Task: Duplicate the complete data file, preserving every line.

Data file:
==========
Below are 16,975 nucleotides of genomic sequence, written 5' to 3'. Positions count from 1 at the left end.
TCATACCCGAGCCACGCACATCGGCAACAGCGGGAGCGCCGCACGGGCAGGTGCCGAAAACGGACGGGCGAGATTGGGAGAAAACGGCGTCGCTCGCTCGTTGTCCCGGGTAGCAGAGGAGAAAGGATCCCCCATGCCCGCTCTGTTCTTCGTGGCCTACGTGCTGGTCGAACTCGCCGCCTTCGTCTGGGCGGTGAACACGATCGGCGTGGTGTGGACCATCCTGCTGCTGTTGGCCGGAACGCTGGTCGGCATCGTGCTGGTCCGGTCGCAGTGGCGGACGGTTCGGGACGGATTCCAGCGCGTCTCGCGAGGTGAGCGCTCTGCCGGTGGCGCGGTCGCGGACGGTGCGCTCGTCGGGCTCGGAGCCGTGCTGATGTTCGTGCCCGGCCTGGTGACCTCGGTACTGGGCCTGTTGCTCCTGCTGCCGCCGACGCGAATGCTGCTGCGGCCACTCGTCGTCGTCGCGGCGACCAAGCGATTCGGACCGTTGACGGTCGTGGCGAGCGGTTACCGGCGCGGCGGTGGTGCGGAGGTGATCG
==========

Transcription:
Below are 16,975 nucleotides of genomic sequence, written 5' to 3'. Positions count from 1 at the left end.
TCATACCCGAGCCACGCACATCGGCAACAGCGGGAGCGCCGCACGGGCAGGTGCCGAAAACGGACGGGCGAGATTGGGAGAAAACGGCGTCGCTCGCTCGTTGTCCCGGGTAGCAGAGGAGAAAGGATCCCCCATGCCCGCTCTGTTCTTCGTGGCCTACGTGCTGGTCGAACTCGCCGCCTTCGTCTGGGCGGTGAACACGATCGGCGTGGTGTGGACCATCCTGCTGCTGTTGGCCGGAACGCTGGTCGGCATCGTGCTGGTCCGGTCGCAGTGGCGGACGGTTCGGGACGGATTCCAGCGCGTCTCGCGAGGTGAGCGCTCTGCCGGTGGCGCGGTCGCGGACGGTGCGCTCGTCGGGCTCGGAGCCGTGCTGATGTTCGTGCCCGGCCTGGTGACCTCGGTACTGGGCCTGTTGCTCCTGCTGCCGCCGACGCGAATGCTGCTGCGGCCACTCGTCGTCGTCGCGGCGACCAAGCGATTCGGACCGTTGACGGTCGTGGCGAGCGGTTACCGGCGCGGCGGTGGTGCGGAGGTGATCG